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visual artists urged to work with filmakers
AfricanColours - firstname.lastname@example.org
October 23, 2004
of African Images, Towards a Collaboration Between Visual Artists
and Filmmakers in Zimbabwe" - 5th September 2004, Harare,
organized by Zimbabwe International Film Festival in Collaboration
with the National Gallery of Zimbabwe.
Do African filmmakers
appreciate the importance of incorporating visual art into their
film productions? Do African visual artists realize their value
in the film production industry? Is there a place for "art"
films in Africa?
The above questions
came out at a Harare workshop were a group of local visual artists
met filmmakers from France, Japan, South Africa, DRC and Zimbabwe
to discuss about engaging visual artists for purposes of incorporating
their work into moving images.
The audience heard how
a handful of African filmmakers have dared tackle their stories
using the visual images by African artists as backgrounds in films.
The forum also looked
at various ways of encouraging the use of art in film in order to
produce rich African tales. However, many among the audience felt
that it was high time that African filmmakers appreciated the use
of visual arts to produce exciting and visually engaging African
Invited guests heard
the disappointing reality that despite the potential of African
contemporary visual art images to transform the way audiences see
movies if properly incorporated into film production, few filmmakers
across the continent were still reluctant to engage in the business
of "arty" films. Many participants in the discussion
forum felt that "arty" films were popular overseas than
Visual art forms such
as sculpture, painting, metal art, still remain largely an unexplored
area by the African film industry. Even leading musical names in
Africa, who have the capacity to produce videos enhanced with artistic
visuals have largely ignored the use of visual artists in their
products. Usually, their performance stages appear unimaginative
particularly in Zimbabwean situations where musicians do not readily
accept criticism of their poorly designed stages.
A guest at the discussion
urged filmmakers thus: "As African filmmakers you must use
our culture and traditions to help built an identity with African
films because these aspects enhance the African identity within
Endowed with alluring
rich textures, the artistic resources, particularly the medium of
Zimbabwean stone sculpture, which has been acclaimed the world over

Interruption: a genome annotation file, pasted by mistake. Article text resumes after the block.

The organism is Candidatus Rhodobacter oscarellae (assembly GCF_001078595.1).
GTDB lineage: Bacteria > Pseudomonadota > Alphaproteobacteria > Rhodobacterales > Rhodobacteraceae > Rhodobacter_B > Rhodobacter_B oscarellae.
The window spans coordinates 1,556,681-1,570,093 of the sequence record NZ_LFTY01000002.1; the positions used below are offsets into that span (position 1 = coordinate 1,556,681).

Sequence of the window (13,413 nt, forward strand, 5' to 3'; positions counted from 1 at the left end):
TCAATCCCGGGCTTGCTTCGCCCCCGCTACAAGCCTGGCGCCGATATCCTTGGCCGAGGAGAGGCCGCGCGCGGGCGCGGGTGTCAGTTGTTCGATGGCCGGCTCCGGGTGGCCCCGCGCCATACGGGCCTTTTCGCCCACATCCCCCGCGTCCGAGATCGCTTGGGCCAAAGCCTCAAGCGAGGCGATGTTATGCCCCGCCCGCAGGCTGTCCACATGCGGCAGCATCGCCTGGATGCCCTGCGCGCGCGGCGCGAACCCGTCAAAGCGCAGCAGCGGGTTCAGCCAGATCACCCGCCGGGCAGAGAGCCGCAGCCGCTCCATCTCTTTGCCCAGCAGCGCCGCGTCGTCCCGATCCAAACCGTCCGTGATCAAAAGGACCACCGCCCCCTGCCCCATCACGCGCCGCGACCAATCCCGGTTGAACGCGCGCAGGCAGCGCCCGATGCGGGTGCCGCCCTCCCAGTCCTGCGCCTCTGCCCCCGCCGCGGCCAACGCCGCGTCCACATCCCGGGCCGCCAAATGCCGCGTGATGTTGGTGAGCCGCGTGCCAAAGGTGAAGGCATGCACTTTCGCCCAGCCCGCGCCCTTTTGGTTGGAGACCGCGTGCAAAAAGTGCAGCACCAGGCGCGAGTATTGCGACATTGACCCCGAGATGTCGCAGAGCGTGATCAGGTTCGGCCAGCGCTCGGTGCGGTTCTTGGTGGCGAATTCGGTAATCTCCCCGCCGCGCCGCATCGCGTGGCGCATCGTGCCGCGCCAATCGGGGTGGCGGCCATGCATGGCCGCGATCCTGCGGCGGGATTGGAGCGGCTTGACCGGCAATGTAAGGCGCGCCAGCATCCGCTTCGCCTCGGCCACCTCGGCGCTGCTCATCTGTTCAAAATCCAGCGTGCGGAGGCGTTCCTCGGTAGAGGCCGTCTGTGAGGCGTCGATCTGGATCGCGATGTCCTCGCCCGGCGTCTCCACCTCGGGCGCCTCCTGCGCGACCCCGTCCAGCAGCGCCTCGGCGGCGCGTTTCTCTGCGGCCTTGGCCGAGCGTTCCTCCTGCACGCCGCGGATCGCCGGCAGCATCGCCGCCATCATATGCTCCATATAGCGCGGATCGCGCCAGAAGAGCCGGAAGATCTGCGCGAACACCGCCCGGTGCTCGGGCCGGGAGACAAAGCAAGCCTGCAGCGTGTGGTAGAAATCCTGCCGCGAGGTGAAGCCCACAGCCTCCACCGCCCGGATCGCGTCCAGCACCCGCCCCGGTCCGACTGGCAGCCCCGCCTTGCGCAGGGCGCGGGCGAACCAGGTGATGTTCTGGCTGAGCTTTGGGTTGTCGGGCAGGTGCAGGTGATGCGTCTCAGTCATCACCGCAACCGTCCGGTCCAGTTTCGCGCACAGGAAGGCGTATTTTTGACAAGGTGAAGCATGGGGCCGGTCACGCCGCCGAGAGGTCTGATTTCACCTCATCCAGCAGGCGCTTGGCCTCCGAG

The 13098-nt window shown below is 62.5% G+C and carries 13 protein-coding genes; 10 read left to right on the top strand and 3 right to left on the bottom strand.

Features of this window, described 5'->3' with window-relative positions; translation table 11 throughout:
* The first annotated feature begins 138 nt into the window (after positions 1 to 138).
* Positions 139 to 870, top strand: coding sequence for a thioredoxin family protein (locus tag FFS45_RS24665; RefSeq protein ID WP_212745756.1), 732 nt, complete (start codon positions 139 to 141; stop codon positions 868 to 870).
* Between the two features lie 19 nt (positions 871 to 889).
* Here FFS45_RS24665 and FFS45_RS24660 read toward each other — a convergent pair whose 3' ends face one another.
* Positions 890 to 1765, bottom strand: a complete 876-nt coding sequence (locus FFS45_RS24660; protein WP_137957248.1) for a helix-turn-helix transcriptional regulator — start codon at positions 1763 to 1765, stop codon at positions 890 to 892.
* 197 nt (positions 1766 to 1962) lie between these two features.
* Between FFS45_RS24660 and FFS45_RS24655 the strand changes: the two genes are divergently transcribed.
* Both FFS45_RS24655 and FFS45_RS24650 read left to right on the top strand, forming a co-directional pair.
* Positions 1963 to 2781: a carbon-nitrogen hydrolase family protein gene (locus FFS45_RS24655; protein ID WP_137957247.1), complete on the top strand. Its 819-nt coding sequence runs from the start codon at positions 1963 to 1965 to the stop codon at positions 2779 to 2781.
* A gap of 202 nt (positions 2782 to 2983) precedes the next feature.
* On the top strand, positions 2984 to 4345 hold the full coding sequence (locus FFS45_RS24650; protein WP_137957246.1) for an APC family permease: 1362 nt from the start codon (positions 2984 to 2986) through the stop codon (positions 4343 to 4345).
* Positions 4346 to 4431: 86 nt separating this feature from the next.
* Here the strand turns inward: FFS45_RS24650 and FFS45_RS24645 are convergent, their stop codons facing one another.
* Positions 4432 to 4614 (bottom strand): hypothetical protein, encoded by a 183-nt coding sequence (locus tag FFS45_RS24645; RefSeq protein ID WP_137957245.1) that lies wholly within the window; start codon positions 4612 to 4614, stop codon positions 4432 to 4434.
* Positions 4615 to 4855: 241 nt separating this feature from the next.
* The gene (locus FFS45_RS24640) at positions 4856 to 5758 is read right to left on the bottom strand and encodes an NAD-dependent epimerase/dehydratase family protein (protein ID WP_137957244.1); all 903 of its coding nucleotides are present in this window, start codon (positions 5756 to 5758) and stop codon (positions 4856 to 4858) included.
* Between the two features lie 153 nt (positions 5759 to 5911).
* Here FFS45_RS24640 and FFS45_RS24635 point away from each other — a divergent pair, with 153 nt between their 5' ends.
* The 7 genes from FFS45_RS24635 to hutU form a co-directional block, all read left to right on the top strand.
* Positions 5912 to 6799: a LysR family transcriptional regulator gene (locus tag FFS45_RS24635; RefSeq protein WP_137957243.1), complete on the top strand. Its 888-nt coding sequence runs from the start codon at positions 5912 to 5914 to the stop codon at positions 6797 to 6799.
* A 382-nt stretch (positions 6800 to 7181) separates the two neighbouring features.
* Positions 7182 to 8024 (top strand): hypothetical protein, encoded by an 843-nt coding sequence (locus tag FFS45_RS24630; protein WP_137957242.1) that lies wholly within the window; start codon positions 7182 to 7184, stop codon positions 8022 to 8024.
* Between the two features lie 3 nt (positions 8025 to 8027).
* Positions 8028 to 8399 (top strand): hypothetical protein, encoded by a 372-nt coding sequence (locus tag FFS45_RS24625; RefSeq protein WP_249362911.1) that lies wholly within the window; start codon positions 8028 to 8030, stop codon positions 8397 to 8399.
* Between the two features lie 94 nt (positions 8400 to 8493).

since the sixties, remain largely unrecognized as a catalyst to
the popularization of African film.
Everybody present agreed
that there was need to harmonize the visual art and film sectors
with a view to create and promote contemporary artistic films. But
there was a hindrance factor, which arose from lack of appreciation
by the people who had the means to incorporate the images.
"Some years ago
I attended a music show by one of the leading Zimbabwean singers,
who I recommended the use of a well designed backdrop for his stage.
He shocked me saying: "For these people, I don't need
to do much".
Another visual artist
said: "Only a few months ago I had the opportunity to be approached
by a well known female filmmaker. She asked me to come up with visuals
for her film, which I did. But she went on to use the visuals in
her film without paying me, and she has never said a thing about
Some participants sited
tight budgets as the major reasons why most filmmakers in Africa
are not yet ready to utilize art in their films. "The other
problem is that when the artist is used, it is either for free or
half the fee paid to others mainly due to insufficient budgets or
the general notion that the visual artist does not need much money
The meeting heard that
the incorporation of African visual art into African films ensured
a good approach to making "African movies" for the continent
and the world.
a well-known visual artist who has worked in the Zimbabwean short
films said that Africa lacked the production of real African movies
- ones that depict Africa through genuine African visual art images.
His view was that the
fusion of African contemporary images would mean that film productions
from the continent were exclusive in their portrayal of messages
that would make them excel in the world of entertainment.
Kenji Shiraishi, a Japanese
filmmaker told the workshop that throughout his travels in Africa
in recent years, especially at Carthage (Egypt) and at Fespaco,
Ouagadougou, he had never seen a film on African art or artists.
Kenji (and all the others
present) believes that incorporating African visual art into films
could help in creating an identity and definition for African movies
and thus add value to their marketing abroad. Kenji said that it
was "up to this day difficult to define African cinema".
"At Fespaco someone said that an African cinema is something
directed by a African", he said.
Doreen Sibanda, curator,
visual artist and arts consultant who chaired the proceedings on
the day urged African filmmakers to start incorporating contemporary
visual arts such as sculpture into their projects. She said that
the use of visual art backgrounds played a major role in enhancing
the outlook and marketing of film products.
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